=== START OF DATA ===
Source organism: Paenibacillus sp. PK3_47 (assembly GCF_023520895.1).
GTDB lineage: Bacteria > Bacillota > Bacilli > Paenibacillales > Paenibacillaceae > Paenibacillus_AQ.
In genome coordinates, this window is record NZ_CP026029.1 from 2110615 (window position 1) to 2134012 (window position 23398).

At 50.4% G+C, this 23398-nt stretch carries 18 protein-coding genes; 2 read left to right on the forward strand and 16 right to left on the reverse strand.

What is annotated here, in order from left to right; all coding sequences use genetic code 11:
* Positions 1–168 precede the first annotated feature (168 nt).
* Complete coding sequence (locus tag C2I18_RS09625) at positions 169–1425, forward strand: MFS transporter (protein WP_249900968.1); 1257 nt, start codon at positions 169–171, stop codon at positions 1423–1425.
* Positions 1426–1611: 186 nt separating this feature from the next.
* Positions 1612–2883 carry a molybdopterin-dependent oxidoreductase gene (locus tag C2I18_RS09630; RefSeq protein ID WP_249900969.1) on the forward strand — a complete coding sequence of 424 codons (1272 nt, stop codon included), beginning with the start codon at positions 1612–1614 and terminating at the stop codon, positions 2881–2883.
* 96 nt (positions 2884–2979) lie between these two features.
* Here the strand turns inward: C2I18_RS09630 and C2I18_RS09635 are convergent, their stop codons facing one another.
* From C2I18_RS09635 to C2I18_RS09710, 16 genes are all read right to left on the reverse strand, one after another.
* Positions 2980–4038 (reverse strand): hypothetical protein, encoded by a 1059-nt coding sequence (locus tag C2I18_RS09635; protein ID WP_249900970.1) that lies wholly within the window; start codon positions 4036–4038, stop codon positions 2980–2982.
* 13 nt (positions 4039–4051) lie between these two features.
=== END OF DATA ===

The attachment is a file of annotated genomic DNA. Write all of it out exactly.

Source organism: Paenibacillus sp. PK3_47 (assembly GCF_023520895.1).
GTDB lineage: Bacteria > Bacillota > Bacilli > Paenibacillales > Paenibacillaceae > Paenibacillus_AQ.
In genome coordinates, this window is record NZ_CP026029.1 from 2110615 (window position 1) to 2134012 (window position 23398).

At 50.4% G+C, this 23398-nt stretch carries 18 protein-coding genes; 2 read left to right on the forward strand and 16 right to left on the reverse strand.

What is annotated here, in order from left to right; all coding sequences use genetic code 11:
* Positions 1–168 precede the first annotated feature (168 nt).
* Complete coding sequence (locus tag C2I18_RS09625) at positions 169–1425, forward strand: MFS transporter (protein WP_249900968.1); 1257 nt, start codon at positions 169–171, stop codon at positions 1423–1425.
* Positions 1426–1611: 186 nt separating this feature from the next.
* Positions 1612–2883 carry a molybdopterin-dependent oxidoreductase gene (locus tag C2I18_RS09630; RefSeq protein ID WP_249900969.1) on the forward strand — a complete coding sequence of 424 codons (1272 nt, stop codon included), beginning with the start codon at positions 1612–1614 and terminating at the stop codon, positions 2881–2883.
* 96 nt (positions 2884–2979) lie between these two features.
* Here the strand turns inward: C2I18_RS09630 and C2I18_RS09635 are convergent, their stop codons facing one another.
* From C2I18_RS09635 to C2I18_RS09710, 16 genes are all read right to left on the reverse strand, one after another.
* Positions 2980–4038 (reverse strand): hypothetical protein, encoded by a 1059-nt coding sequence (locus tag C2I18_RS09635; protein ID WP_249900970.1) that lies wholly within the window; start codon positions 4036–4038, stop codon positions 2980–2982.
* 13 nt (positions 4039–4051) lie between these two features.